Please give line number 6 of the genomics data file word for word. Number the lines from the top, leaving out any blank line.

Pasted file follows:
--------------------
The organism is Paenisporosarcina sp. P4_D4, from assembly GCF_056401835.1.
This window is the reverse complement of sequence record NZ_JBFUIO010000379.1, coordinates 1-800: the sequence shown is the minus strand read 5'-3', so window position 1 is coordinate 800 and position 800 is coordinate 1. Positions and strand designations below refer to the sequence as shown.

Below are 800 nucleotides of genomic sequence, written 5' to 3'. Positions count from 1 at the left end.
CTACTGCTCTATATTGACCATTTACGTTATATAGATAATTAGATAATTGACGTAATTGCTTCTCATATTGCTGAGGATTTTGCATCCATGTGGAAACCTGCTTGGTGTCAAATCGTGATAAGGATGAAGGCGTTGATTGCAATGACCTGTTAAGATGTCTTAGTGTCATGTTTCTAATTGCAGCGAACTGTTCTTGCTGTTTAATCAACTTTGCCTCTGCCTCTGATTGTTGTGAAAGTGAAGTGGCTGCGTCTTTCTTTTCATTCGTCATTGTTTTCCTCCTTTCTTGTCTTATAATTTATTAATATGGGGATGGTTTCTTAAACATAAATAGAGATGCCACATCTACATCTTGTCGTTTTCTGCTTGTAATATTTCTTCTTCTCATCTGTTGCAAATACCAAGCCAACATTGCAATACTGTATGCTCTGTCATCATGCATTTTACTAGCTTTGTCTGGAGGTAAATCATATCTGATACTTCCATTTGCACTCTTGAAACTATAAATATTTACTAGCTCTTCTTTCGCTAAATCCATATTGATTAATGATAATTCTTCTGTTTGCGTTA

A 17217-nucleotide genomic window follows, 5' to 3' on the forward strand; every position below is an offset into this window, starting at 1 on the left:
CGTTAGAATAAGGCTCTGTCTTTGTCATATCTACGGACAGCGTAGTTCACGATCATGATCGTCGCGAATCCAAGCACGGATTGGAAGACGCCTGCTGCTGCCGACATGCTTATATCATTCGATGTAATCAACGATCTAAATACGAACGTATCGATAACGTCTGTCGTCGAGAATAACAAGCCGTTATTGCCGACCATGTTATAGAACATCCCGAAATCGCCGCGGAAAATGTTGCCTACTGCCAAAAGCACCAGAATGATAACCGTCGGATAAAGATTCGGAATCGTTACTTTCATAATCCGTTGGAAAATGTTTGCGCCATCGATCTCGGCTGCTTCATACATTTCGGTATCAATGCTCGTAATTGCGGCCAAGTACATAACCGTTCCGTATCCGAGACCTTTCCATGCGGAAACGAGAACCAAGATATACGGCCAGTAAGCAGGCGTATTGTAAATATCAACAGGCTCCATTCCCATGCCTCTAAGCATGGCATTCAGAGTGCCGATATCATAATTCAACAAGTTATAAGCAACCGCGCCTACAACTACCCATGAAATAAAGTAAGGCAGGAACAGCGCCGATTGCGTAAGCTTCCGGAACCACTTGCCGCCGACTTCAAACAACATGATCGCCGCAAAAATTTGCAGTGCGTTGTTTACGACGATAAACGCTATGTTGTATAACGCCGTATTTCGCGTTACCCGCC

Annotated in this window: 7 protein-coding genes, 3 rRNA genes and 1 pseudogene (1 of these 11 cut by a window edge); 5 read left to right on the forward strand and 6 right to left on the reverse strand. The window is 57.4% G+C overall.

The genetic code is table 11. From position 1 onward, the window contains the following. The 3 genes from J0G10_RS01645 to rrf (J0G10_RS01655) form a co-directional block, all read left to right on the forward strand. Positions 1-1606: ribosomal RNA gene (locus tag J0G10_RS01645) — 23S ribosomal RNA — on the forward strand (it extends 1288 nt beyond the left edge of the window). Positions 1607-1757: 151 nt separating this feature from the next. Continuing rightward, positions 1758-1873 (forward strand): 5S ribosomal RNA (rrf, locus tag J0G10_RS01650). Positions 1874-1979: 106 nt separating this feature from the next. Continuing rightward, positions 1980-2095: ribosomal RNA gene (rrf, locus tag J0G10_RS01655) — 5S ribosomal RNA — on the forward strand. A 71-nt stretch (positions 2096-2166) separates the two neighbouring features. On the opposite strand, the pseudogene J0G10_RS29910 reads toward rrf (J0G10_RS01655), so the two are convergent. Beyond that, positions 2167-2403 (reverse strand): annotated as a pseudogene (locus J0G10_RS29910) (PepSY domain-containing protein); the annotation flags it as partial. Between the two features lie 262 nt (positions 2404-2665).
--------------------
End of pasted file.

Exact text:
CGTTAGAATAAGGCTCTGTCTTTGTCATATCTACGGACAGCGTAGTTCACGATCATGATCGTCGCGAATCCAAGCACGGATTGGAAGACGCCTGCTGCTGCCGACATGCTTATATCATTCGATGTAATCAACGATCTAAATACGAACGTATCGATAACGTCTGTCGTCGAGAATAACAAGCCGTTATTGCCGACCATGTTATAGAACATCCCGAAATCGCCGCGGAAAATGTTGCCTACTGCCAAAAGCACCAGAATGATAACCGTCGGATAAAGATTCGGAATCGTTACTTTCATAATCCGTTGGAAAATGTTTGCGCCATCGATCTCGGCTGCTTCATACATTTCGGTATCAATGCTCGTAATTGCGGCCAAGTACATAACCGTTCCGTATCCGAGACCTTTCCATGCGGAAACGAGAACCAAGATATACGGCCAGTAAGCAGGCGTATTGTAAATATCAACAGGCTCCATTCCCATGCCTCTAAGCATGGCATTCAGAGTGCCGATATCATAATTCAACAAGTTATAAGCAACCGCGCCTACAACTACCCATGAAATAAAGTAAGGCAGGAACAGCGCCGATTGCGTAAGCTTCCGGAACCACTTGCCGCCGACTTCAAACAACATGATCGCCGCAAAAATTTGCAGTGCGTTGTTTACGACGATAAACGCTATGTTGTATAACGCCGTATTTCGCGTTACCCGCC